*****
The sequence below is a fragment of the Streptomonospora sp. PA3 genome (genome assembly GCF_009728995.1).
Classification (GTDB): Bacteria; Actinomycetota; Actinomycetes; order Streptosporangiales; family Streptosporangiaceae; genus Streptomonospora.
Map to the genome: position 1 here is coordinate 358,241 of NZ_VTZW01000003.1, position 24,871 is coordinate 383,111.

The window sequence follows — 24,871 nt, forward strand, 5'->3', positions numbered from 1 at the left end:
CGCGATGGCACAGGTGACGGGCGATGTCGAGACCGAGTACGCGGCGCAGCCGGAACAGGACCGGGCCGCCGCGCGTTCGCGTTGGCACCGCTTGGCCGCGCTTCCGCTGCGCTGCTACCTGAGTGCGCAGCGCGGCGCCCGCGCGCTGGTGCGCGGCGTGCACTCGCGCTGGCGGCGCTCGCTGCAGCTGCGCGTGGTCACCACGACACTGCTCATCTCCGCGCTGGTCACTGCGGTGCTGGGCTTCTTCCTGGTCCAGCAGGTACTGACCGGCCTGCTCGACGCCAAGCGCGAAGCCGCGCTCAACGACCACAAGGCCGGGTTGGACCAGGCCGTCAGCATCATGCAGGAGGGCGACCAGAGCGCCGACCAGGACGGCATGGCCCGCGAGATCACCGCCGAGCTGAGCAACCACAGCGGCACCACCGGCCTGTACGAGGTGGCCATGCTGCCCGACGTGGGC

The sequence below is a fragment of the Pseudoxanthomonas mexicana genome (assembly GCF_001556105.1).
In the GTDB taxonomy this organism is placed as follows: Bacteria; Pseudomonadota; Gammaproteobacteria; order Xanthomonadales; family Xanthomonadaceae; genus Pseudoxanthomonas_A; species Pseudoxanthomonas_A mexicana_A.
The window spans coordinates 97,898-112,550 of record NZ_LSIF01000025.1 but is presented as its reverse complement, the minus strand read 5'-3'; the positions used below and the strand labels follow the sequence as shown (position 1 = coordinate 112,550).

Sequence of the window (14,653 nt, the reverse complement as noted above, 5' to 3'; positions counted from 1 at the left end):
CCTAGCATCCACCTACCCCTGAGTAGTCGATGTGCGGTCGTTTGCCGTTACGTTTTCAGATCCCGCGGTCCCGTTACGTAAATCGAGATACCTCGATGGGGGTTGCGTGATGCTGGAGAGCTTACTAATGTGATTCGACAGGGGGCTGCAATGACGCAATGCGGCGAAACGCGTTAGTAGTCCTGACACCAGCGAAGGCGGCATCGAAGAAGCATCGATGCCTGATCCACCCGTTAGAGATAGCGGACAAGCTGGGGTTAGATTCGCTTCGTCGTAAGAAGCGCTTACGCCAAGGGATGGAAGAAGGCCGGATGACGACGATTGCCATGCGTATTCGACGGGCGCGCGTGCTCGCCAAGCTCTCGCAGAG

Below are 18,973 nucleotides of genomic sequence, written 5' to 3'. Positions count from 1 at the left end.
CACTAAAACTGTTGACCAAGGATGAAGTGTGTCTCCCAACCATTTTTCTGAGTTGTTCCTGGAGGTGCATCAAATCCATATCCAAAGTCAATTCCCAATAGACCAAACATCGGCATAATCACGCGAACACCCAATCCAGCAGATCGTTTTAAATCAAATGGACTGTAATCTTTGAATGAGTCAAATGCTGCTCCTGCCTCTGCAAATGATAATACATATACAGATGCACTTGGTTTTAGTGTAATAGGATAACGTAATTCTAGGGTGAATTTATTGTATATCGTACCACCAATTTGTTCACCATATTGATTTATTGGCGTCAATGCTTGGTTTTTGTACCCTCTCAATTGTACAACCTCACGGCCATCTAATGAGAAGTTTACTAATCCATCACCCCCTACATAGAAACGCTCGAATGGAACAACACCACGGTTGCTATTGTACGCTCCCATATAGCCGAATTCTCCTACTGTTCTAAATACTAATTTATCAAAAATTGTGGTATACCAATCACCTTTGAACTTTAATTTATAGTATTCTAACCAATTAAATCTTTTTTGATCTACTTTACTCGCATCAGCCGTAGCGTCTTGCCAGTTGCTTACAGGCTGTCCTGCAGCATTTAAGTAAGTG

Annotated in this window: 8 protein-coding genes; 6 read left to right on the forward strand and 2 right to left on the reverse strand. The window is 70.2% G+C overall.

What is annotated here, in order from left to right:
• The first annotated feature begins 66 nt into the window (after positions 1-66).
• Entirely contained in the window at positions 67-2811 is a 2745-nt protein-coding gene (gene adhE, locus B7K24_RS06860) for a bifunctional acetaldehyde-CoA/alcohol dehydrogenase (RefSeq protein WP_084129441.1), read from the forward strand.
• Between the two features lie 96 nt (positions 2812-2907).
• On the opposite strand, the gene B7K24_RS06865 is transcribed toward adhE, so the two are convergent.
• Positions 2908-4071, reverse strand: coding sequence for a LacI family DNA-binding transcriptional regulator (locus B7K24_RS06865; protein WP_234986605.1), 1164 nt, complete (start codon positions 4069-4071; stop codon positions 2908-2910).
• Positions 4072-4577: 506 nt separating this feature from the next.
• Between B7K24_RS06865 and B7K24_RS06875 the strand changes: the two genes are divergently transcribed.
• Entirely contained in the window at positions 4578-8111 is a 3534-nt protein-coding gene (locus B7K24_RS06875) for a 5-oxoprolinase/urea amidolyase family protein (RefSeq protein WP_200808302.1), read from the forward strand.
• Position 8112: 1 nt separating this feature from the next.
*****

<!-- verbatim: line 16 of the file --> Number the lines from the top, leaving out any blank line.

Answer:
• Entirely contained in the window at positions 67-2811 is a 2745-nt protein-coding gene (gene adhE, locus B7K24_RS06860) for a bifunctional acetaldehyde-CoA/alcohol dehydrogenase (RefSeq protein WP_084129441.1), read from the forward strand.